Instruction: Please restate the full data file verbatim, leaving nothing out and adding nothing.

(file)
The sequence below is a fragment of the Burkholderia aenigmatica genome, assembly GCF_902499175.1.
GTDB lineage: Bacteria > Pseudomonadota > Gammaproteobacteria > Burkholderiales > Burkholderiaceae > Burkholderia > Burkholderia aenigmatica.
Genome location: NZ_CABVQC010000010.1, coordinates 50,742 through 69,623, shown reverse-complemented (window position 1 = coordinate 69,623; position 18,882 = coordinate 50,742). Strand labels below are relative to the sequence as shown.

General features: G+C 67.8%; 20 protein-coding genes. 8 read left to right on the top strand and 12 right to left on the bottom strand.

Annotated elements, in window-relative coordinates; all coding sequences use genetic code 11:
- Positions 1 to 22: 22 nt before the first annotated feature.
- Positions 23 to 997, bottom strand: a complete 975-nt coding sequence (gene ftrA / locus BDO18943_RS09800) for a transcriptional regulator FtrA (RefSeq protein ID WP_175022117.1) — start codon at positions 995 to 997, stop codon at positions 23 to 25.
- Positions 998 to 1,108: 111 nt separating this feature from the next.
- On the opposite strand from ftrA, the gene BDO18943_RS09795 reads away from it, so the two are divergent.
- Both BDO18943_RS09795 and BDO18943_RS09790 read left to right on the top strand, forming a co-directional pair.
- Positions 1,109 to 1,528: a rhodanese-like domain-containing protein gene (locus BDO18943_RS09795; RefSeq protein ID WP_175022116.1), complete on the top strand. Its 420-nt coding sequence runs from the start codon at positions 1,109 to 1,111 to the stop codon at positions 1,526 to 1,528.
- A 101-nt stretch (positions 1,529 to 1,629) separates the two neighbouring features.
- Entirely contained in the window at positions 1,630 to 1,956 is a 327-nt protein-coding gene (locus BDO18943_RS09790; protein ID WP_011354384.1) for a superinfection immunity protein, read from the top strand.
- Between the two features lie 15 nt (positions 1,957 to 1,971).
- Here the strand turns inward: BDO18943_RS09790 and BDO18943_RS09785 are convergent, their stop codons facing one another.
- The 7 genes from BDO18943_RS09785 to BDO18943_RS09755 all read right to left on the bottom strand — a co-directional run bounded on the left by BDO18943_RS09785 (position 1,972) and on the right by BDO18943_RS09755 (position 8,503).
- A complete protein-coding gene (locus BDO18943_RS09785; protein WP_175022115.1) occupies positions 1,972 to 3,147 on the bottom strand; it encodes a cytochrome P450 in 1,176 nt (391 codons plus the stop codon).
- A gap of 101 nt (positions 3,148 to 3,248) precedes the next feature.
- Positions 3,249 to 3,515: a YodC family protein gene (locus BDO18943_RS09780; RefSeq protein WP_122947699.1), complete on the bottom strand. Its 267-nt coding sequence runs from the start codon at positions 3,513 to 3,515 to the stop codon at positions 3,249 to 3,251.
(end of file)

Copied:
The sequence below is a fragment of the Burkholderia aenigmatica genome, assembly GCF_902499175.1.
GTDB lineage: Bacteria > Pseudomonadota > Gammaproteobacteria > Burkholderiales > Burkholderiaceae > Burkholderia > Burkholderia aenigmatica.
Genome location: NZ_CABVQC010000010.1, coordinates 50,742 through 69,623, shown reverse-complemented (window position 1 = coordinate 69,623; position 18,882 = coordinate 50,742). Strand labels below are relative to the sequence as shown.

General features: G+C 67.8%; 20 protein-coding genes. 8 read left to right on the top strand and 12 right to left on the bottom strand.

Annotated elements, in window-relative coordinates; all coding sequences use genetic code 11:
- Positions 1 to 22: 22 nt before the first annotated feature.
- Positions 23 to 997, bottom strand: a complete 975-nt coding sequence (gene ftrA / locus BDO18943_RS09800) for a transcriptional regulator FtrA (RefSeq protein ID WP_175022117.1) — start codon at positions 995 to 997, stop codon at positions 23 to 25.
- Positions 998 to 1,108: 111 nt separating this feature from the next.
- On the opposite strand from ftrA, the gene BDO18943_RS09795 reads away from it, so the two are divergent.
- Both BDO18943_RS09795 and BDO18943_RS09790 read left to right on the top strand, forming a co-directional pair.
- Positions 1,109 to 1,528: a rhodanese-like domain-containing protein gene (locus BDO18943_RS09795; RefSeq protein ID WP_175022116.1), complete on the top strand. Its 420-nt coding sequence runs from the start codon at positions 1,109 to 1,111 to the stop codon at positions 1,526 to 1,528.
- A 101-nt stretch (positions 1,529 to 1,629) separates the two neighbouring features.
- Entirely contained in the window at positions 1,630 to 1,956 is a 327-nt protein-coding gene (locus BDO18943_RS09790; protein ID WP_011354384.1) for a superinfection immunity protein, read from the top strand.
- Between the two features lie 15 nt (positions 1,957 to 1,971).
- Here the strand turns inward: BDO18943_RS09790 and BDO18943_RS09785 are convergent, their stop codons facing one another.
- The 7 genes from BDO18943_RS09785 to BDO18943_RS09755 all read right to left on the bottom strand — a co-directional run bounded on the left by BDO18943_RS09785 (position 1,972) and on the right by BDO18943_RS09755 (position 8,503).
- A complete protein-coding gene (locus BDO18943_RS09785; protein WP_175022115.1) occupies positions 1,972 to 3,147 on the bottom strand; it encodes a cytochrome P450 in 1,176 nt (391 codons plus the stop codon).
- A gap of 101 nt (positions 3,148 to 3,248) precedes the next feature.
- Positions 3,249 to 3,515: a YodC family protein gene (locus BDO18943_RS09780; RefSeq protein WP_122947699.1), complete on the bottom strand. Its 267-nt coding sequence runs from the start codon at positions 3,513 to 3,515 to the stop codon at positions 3,249 to 3,251.